finally saw I, Robot tonight. i’ll be brutally honest: i had no desire to see this movie. being a bit of an Asimov fan and hearing how ‘well’ they stuck to the book this movie is loosely based on I was never drawn to see this movie, both in the theater and/or to rent it. but it was free, and its entertainment so I steeled myself for the worse and watched it. my review? not bad. not great, but not bad, and so it passes the Mick Jones Patented Movie Review critique.
while not directly following the plot of book that shares its name (though that book is merely a compilation of short stories) nor to the other Asimov book that shares much of its inspiration, The Caves of Steel, and despite the fact that they failed to including the way cool mass transit system described in that book (a system of varying speed, moving sidewalks) the movie did a decent job of capturing much of the essence of Asimov’s writings as well as entertaining us with action, suspense, quick banter, and some nifty tech advances of the near future. Most of all I was pleased with the fact that the movie was able to capture a glimmer of the philosophical and sociological aspects of Asimov’s work. Though he created great stories and came up with fantastic new ideas within the science fiction realm, the real genius of his was to take his science fiction and use it to discuss human kind, civilization, our societies, and the human mind, thus making the outlandish and fantastical real and tangible, relating men and women of the future to the similar issues we face now.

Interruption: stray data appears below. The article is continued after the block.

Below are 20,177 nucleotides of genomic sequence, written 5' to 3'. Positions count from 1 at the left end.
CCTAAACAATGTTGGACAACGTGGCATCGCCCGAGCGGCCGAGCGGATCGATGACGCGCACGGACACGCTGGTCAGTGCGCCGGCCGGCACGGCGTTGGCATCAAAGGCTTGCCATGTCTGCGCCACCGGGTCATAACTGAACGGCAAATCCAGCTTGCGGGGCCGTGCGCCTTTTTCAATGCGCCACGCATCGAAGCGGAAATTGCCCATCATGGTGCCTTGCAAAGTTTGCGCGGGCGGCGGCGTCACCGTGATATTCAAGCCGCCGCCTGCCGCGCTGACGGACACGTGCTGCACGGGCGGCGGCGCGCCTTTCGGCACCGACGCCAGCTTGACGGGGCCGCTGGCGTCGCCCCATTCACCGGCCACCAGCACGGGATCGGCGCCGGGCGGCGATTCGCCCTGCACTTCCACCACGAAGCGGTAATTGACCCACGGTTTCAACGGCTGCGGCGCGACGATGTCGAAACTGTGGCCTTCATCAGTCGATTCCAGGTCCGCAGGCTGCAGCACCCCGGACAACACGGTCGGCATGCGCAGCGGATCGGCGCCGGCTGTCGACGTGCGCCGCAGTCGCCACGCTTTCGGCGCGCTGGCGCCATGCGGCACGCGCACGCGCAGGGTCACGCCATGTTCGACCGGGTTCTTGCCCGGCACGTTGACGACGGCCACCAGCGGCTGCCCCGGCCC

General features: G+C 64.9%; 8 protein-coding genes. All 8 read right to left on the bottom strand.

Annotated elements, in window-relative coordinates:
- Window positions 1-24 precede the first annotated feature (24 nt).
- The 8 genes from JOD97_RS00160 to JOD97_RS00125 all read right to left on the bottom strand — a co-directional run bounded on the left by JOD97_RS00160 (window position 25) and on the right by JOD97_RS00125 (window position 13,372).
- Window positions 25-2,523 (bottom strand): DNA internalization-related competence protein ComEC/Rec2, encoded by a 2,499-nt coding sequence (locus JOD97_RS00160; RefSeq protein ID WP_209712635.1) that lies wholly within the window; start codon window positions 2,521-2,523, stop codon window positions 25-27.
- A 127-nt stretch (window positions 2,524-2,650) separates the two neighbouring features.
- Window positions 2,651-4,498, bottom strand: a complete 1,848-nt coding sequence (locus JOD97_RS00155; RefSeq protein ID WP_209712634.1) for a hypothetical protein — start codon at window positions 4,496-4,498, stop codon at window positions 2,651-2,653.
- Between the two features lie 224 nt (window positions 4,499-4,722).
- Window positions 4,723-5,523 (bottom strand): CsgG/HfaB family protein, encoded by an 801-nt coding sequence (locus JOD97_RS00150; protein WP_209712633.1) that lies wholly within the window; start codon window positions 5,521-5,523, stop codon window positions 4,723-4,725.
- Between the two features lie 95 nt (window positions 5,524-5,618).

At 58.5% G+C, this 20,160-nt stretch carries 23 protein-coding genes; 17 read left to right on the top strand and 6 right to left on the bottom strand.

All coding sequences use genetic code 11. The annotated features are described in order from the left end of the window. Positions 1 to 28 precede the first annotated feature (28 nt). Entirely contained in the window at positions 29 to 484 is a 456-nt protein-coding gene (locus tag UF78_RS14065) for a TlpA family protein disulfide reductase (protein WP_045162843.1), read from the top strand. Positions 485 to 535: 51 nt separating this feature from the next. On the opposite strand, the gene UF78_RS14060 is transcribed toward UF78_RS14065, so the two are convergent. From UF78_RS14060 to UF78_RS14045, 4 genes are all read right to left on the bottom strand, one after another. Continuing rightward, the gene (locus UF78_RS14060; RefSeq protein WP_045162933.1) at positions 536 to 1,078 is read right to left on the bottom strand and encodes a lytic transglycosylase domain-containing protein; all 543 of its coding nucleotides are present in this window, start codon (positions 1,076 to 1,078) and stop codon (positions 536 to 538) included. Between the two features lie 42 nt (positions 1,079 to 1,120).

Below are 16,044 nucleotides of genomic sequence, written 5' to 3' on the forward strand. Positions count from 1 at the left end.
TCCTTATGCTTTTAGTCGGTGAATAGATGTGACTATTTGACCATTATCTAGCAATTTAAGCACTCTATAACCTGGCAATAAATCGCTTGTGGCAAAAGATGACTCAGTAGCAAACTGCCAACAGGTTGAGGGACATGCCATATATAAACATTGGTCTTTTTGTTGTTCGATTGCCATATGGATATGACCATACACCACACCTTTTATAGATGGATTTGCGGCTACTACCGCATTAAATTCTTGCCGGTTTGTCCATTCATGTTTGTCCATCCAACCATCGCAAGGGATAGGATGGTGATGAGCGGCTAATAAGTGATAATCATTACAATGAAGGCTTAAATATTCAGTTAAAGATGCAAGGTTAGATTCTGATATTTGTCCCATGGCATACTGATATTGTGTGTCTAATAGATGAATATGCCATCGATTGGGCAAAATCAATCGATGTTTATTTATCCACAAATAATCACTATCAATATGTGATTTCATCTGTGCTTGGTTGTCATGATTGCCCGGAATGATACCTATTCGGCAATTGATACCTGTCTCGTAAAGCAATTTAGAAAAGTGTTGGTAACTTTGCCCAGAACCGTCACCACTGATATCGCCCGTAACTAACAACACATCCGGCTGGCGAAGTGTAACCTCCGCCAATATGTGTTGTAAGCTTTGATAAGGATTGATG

if you get a chance at least rent the movie, give a chance, and then go read some Asimov books. obviously I’d reccommend I, Robot as a good read; its easy, with short stories and quick conclusions, its a good starter for the Asimov world of robots. From there I’d suggest diving into his Robot series with Caves of Steel and The Naked Sun. that reminds me I need to buy those two and re-read them. they were good!
well, until next time, keep high and dry!